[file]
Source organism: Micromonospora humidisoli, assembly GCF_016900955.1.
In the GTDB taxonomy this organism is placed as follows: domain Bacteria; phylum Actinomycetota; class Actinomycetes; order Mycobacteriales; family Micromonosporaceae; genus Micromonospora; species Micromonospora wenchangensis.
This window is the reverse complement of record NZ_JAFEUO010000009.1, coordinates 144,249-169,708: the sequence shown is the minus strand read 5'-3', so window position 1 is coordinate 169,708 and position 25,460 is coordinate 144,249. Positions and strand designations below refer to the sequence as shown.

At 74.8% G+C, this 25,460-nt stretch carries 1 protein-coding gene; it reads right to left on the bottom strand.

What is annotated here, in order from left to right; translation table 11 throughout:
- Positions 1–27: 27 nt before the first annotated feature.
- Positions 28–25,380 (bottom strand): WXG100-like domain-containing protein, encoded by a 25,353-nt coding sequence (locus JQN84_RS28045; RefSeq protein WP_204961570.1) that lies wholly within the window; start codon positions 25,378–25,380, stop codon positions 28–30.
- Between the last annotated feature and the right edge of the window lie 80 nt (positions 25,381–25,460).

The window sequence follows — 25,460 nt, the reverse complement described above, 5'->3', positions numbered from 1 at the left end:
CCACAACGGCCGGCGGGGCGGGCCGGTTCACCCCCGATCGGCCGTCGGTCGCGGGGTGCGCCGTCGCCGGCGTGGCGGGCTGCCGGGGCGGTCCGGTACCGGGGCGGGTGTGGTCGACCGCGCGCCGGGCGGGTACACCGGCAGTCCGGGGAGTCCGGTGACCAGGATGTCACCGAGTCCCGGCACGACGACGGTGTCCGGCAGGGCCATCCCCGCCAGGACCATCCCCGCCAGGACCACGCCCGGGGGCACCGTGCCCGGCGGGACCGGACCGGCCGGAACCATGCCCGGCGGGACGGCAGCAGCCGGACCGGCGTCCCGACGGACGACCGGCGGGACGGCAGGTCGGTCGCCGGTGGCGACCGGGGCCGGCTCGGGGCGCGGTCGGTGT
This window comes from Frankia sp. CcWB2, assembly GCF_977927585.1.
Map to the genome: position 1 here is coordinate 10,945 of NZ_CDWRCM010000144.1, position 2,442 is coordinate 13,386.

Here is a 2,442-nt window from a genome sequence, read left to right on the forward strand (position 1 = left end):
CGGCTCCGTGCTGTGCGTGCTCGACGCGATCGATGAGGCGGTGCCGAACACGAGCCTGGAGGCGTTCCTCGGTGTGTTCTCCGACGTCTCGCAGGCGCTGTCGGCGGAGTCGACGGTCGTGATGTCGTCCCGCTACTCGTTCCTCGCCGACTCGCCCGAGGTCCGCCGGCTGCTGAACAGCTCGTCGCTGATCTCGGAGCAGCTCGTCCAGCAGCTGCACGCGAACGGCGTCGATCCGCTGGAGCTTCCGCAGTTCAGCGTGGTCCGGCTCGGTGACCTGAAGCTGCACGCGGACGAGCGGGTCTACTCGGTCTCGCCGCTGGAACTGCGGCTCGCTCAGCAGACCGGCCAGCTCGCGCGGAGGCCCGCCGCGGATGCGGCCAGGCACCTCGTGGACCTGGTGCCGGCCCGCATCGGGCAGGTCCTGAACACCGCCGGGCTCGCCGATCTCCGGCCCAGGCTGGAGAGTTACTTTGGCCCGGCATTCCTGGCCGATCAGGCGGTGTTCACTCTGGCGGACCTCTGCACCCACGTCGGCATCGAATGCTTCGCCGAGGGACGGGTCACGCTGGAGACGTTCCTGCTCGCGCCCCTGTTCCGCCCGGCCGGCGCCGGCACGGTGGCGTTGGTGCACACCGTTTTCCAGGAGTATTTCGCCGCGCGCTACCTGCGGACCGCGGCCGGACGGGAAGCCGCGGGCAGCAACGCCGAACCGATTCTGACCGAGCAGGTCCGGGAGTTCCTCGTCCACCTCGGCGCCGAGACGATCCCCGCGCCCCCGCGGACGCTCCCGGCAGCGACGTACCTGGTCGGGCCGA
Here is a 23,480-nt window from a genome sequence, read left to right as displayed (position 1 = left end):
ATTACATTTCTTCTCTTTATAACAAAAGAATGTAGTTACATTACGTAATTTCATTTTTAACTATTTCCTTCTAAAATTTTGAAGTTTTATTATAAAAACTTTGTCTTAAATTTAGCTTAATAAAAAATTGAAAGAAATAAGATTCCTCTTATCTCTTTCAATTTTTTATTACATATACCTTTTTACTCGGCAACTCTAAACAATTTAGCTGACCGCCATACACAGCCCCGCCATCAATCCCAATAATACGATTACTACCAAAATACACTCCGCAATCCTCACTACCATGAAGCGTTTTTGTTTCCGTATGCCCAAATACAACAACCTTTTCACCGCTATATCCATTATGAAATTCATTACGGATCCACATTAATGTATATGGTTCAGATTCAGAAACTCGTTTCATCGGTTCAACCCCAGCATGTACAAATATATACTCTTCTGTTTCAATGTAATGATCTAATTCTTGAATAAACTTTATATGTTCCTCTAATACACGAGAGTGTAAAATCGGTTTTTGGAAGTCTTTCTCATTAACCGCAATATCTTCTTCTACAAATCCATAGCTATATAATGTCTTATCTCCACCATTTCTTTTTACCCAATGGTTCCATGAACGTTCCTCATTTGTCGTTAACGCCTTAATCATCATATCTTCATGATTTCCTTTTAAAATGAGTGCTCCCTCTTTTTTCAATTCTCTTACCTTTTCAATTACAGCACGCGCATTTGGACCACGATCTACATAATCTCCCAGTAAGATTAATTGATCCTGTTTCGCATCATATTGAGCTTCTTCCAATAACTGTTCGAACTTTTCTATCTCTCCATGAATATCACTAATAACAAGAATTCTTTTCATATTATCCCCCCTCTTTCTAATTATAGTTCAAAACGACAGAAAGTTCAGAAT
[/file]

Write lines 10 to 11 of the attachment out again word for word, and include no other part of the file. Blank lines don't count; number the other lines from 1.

CCACAACGGCCGGCGGGGCGGGCCGGTTCACCCCCGATCGGCCGTCGGTCGCGGGGTGCGCCGTCGCCGGCGTGGCGGGCTGCCGGGGCGGTCCGGTACCGGGGCGGGTGTGGTCGACCGCGCGCCGGGCGGGTACACCGGCAGTCCGGGGAGTCCGGTGACCAGGATGTCACCGAGTCCCGGCACGACGACGGTGTCCGGCAGGGCCATCCCCGCCAGGACCATCCCCGCCAGGACCACGCCCGGGGGCACCGTGCCCGGCGGGACCGGACCGGCCGGAACCATGCCCGGCGGGACGGCAGCAGCCGGACCGGCGTCCCGACGGACGACCGGCGGGACGGCAGGTCGGTCGCCGGTGGCGACCGGGGCCGGCTCGGGGCGCGGTCGGTGT
This window comes from Frankia sp. CcWB2, assembly GCF_977927585.1.